Students complete basic math and customer service tests as part of their work-readiness training in Los Angeles. A large group of U.S. and Canadian adults lack basic numeracy skills, according to an OECD study. Patrick T. Fallon/Reuters
Canadian adults rank above their peers in other countries when it comes to being able to problem solve in technology-rich environments, but there are also a high number of adults in the country who lack basic literacy and numeracy skills, according to a new international survey of adult competency.
The Organization for Economic Co-operation and Development measured literacy, numeracy and problem-solving skills in 22 member nations in 2012.
The study reveals a polarization of skills within the population, with a large number of Canadians mastering highly complex problem solving skills but a comparably large number unable to read and work with numbers at a level necessary for modern life.
Problem solving in technology-rich environments is defined as the ability to use digital technology, communications tools and networks to acquire and evaluate information, communicate with others and perform practical tasks.
The OECD evaluated these skills in terms of five levels of competency.
Overall, seven per cent of Canadians performed at the highest competency level, with only Sweden having a higher percentage of adults who were skilled at solving problems involving multiple applications and a large number of steps.
Among Canadians surveyed, 37 per cent scored at the top two levels of competency, which was more than the OECD average of 34 per cent.
Both Ontario and Alberta had a higher than average number of adults with strong computer literacy skills.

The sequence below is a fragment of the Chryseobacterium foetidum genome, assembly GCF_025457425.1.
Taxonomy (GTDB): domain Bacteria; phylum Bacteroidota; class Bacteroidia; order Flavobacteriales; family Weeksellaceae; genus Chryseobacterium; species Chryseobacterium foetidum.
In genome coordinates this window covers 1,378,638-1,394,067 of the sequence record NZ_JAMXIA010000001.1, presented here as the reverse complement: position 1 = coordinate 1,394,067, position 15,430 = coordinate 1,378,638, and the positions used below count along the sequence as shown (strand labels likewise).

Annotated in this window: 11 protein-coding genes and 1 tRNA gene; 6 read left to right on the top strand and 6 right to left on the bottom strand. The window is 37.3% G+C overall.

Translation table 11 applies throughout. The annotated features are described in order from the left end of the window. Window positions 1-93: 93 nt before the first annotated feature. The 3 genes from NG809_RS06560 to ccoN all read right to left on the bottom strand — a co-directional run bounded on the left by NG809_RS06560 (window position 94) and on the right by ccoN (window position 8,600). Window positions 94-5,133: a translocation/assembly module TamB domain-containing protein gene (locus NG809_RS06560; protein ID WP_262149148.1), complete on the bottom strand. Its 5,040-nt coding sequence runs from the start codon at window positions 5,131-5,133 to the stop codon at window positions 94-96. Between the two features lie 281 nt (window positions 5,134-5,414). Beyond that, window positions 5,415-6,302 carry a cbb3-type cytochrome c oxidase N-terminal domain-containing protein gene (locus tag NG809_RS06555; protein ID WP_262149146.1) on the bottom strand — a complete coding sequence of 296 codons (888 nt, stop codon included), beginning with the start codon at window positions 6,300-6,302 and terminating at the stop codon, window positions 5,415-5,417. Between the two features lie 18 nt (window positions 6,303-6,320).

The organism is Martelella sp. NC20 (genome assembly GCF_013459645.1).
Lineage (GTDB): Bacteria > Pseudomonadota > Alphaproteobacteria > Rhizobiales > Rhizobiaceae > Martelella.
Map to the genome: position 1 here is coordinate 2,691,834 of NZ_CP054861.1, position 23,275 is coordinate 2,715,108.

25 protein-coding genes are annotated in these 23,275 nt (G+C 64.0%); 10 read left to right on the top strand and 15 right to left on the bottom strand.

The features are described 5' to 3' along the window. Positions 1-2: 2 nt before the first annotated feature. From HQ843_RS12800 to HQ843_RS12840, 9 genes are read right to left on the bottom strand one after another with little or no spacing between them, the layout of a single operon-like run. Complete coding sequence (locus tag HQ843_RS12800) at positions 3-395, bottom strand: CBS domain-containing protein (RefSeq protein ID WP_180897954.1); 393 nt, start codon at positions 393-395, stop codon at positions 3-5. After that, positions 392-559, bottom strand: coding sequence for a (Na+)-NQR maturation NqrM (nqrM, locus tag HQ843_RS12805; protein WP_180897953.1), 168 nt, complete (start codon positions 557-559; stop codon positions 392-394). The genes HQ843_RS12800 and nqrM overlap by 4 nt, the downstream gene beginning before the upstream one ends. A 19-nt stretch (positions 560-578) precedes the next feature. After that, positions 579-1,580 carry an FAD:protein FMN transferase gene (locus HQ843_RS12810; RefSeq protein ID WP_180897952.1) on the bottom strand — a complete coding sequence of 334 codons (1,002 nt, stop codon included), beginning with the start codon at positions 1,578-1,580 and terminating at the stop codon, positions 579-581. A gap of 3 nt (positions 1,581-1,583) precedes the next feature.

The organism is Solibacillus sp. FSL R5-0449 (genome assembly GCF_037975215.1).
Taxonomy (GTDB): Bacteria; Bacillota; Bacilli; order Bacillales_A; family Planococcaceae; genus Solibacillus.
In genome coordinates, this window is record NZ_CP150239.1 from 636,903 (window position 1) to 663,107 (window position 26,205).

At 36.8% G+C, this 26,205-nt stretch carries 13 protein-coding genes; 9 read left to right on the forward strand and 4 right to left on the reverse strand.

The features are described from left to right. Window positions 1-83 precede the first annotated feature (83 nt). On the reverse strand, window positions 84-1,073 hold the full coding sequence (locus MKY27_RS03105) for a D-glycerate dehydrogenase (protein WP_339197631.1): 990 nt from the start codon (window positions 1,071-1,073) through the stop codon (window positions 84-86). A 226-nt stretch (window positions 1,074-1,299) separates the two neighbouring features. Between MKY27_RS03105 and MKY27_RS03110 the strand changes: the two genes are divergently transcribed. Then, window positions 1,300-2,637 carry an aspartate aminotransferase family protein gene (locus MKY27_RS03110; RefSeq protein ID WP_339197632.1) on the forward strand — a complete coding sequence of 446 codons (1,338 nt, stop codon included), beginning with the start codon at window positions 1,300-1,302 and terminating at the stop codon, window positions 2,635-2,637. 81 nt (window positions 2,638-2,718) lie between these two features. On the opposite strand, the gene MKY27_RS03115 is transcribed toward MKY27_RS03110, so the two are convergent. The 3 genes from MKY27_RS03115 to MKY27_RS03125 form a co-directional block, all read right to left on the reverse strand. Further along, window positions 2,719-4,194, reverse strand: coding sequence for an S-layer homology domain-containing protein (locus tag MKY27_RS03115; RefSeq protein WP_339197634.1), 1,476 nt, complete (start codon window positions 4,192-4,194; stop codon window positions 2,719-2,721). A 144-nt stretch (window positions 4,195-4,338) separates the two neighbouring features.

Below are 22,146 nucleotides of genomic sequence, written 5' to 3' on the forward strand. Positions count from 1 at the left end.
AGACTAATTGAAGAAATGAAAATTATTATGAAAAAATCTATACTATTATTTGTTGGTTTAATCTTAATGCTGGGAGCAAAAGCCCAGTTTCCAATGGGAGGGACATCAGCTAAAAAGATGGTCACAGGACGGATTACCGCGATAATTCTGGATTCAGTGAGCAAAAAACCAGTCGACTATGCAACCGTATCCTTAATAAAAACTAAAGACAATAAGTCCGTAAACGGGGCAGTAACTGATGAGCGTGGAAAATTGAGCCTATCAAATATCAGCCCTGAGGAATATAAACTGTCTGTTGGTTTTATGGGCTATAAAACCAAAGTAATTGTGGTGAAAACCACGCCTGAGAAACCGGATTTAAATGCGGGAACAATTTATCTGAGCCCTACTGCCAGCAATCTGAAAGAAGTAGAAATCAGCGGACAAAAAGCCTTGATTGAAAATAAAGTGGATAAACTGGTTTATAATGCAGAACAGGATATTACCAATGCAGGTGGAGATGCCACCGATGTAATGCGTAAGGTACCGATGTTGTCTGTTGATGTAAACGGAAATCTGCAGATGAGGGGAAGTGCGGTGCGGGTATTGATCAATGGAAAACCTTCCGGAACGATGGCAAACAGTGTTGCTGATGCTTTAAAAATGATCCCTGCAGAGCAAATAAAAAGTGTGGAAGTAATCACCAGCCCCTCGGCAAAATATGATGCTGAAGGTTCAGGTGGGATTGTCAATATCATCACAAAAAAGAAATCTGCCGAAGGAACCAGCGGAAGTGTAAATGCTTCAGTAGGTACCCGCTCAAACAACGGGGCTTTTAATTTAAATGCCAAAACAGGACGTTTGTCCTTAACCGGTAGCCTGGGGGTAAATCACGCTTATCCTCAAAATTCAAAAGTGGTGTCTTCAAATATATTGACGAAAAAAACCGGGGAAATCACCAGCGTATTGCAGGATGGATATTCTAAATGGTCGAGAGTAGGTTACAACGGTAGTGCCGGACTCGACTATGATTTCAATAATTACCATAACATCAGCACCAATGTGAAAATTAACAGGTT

At the same time, 15 per cent of Canadians were at or below the lowest level of competency, three percentage points higher than the OECD average. These individuals had the basic information and communication technology skills to take the test but had difficulty solving problems.
The findings point to a polarized workforce, with a large number of technology-literate, innovative thinkers but also a large percentage who lack basic skills.
The survey also points to some disturbing trends in numeracy and literacy in Canada.
It found 17 per cent of Canadians were at the lowest level of literacy, with four per cent demonstrating only basic vocabulary and the ability to locate a single piece of information in a brief written text.
Facility with numbers was also wanting, with 23 per cent of Canadians performing at the lowest level, compared to 19 per cent for the OECD.
So, while Canada is generally on a par with the OECD nations for literacy and slightly below for numeracy skills, there is still a large group of adults who don’t have the basic tools for coping in an information-saturated world.
If the picture in Canada is sobering, the numbers for the U.S. are even more of a wake-up call.
Adults in the U.S. fall behind many of their developed-world counterparts in all areas, including math, reading and problem-solving using technology.
In literacy, the U.S. was well behind countries such as Japan and Finland but ahead of France, Spain and Italy.
In numeracy, it was third from the bottom but ahead of Spain, which, along with Italy, ranked very low on both numeracy and problem solving skills.
Although Japan and Finland came out on top in the survey by all measures, South Korea was the major success story. Older workers in Korea reported low levels of literacy and facility with math, but young people ranked at the top of the list — reflecting the country's enormous support for universal education after the 1950-53 Korean War.
For this first global study of adult skills, the OECD interviewed 166,000 people from 24 countries and regions -- involving people from all walks of life who agreed to sit down for tests that could last up to 90 minutes.
"We're looking at decades of policy. We're looking across generations," said Stefano Scarpetta, the OECD's director for employment labour and social affairs.